June 28, 2015

Losing Out on Jobs That are Beneath You


Jobs and I have never really gotten along that well. I know they’re necessary and I’ve had my share out of desperation, but I try not to be a fool about it. On a few occasions, no matter how much I needed a job of any kind at the time, I’ve responded to ads, been granted interviews, then walked out in the middle upon realizing it was something (industrial snitch in one instance) I could never ever do and still live with myself. That may be a bad move on my part (at least my then-wife thought so), but it’s still not nearly the kick in the guts of seriously applying for a job for which I was clearly overqualified what with all my fancy degrees, and NOT GETTING IT. Isn’t that a funny thing? You apply for a job you know full well is beneath you, a job you never really wanted in the first place, and when you don’t get it you are really pissed off.

            In the early nineties I was in the middle of a two year-stretch of unemployment, bringing in thirty-five dollars a week for a column that ran in an alternative paper. The trick then was making that thirty-five dollars last until the following week. That meant I spent a lot of time comparison shopping at the discount liquor store a couple of blocks away from my apartment. There are priorities, after all. Amazing the kinds of things you can find if you just look hard enough. There are an awful lot of wines out there from countries you never heard of that could (back then anyway) be picked up for $2.99 a bottle. I came to know the stock of that particular discount liquor outlet quite well.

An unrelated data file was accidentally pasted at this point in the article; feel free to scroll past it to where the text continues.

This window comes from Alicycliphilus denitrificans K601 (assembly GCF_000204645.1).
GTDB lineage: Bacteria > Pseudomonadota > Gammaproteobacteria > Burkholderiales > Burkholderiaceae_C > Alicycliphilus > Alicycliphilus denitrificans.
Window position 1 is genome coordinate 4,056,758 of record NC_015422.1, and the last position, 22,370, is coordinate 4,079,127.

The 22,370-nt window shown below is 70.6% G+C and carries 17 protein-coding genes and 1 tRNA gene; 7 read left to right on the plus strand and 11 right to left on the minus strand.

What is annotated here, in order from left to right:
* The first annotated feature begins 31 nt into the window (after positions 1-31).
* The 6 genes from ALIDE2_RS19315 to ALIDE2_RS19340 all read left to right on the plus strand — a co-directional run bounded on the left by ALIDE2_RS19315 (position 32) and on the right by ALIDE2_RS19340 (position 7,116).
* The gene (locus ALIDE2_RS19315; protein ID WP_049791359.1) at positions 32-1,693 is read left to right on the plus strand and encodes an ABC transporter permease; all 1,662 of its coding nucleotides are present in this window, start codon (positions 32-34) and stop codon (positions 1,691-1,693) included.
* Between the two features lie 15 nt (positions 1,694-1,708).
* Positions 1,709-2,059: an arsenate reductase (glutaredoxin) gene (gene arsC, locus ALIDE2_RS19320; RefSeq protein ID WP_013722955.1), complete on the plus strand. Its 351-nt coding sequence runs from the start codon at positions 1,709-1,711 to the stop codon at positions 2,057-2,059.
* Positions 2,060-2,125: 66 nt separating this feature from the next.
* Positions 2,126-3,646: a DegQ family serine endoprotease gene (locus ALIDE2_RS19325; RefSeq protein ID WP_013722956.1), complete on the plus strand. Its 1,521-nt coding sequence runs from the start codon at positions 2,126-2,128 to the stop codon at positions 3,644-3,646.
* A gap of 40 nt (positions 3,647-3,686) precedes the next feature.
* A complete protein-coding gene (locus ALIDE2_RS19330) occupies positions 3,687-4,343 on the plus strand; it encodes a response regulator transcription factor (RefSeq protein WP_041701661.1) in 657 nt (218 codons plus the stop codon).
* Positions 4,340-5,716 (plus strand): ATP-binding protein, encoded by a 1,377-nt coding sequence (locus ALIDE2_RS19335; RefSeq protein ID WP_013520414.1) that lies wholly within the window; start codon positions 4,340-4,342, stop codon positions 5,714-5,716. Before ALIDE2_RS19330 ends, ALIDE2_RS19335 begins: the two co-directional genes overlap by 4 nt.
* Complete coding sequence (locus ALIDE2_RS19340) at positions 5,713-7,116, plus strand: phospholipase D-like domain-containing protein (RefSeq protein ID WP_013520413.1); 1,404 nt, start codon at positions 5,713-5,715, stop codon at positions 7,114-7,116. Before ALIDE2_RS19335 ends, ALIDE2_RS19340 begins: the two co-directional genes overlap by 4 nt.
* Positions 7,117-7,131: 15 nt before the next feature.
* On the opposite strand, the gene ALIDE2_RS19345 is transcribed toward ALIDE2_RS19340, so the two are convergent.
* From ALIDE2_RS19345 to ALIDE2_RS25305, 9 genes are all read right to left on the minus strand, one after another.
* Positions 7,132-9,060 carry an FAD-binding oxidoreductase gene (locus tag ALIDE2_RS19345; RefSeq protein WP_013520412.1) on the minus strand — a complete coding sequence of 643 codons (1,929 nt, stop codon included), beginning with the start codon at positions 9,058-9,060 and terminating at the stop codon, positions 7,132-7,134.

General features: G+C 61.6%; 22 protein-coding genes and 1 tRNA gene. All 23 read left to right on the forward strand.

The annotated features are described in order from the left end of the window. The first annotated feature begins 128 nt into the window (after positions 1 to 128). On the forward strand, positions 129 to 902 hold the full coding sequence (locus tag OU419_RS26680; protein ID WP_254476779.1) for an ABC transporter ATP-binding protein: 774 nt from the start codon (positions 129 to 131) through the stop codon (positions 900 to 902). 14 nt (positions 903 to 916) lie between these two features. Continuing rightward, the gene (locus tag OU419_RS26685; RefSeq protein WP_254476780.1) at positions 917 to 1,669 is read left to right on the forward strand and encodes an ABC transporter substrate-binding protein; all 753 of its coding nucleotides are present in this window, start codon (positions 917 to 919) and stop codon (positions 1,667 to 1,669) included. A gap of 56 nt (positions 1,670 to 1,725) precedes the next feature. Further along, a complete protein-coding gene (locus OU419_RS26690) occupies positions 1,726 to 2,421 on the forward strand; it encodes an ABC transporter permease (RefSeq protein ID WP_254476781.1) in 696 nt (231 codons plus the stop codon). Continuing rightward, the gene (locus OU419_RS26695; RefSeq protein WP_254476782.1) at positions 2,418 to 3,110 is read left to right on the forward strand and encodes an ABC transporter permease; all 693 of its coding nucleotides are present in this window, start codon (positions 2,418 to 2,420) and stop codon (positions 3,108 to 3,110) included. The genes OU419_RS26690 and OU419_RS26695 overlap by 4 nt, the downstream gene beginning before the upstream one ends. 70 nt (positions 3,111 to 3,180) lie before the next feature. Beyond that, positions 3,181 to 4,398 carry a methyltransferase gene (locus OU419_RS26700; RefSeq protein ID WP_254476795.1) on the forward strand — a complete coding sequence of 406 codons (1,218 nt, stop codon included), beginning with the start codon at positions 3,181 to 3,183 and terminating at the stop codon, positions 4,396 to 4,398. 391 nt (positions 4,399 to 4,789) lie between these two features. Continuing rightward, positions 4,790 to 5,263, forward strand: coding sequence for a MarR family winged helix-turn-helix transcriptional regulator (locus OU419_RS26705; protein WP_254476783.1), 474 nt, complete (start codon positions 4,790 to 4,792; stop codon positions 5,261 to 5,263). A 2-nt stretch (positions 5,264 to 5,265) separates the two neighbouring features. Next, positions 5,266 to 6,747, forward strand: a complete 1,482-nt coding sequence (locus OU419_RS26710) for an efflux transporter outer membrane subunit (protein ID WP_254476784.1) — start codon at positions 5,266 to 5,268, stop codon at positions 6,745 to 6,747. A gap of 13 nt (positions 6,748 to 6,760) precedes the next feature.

I also knew the staff. Not by name, but over time I’d come to know all their backgrounds and stories and all the ongoing dramas that seemed to be swirling daily around the confines of the little store.

            The owner was slowly dying of liver cancer, so his wife had taken over the day-to-day operations. She was a squat, squash-faced, shrieking frog of a human being who always seemed to be screaming at someone for something. She screamed at the delivery men who were trying to rip her off. She screamed over the phone at the doctors who were trying to kill her husband. She screamed at the woman who was renting the upstairs apartment from her, the one who thought “heat” and “water” were so goddamned important. She mostly screamed at her seventeen-year-old perpetually stoned son, who was working as the store’s stock boy. He never said much, just stared dead-eyed as he made endless trips down to the basement to heave up another case of whiskey as his treacherous mother shrieked at him the whole while.

            She never shrieked at me, though. Just took my money as she shrieked at other people.

            Since it was clearly a family operation, I was a little surprised one morning to head up there and see the “Stock Boy Wanted” sign posted in their front window, What, had she fired her son? Had he quit? Maybe he was heading off to Harvard Medical School, who knows?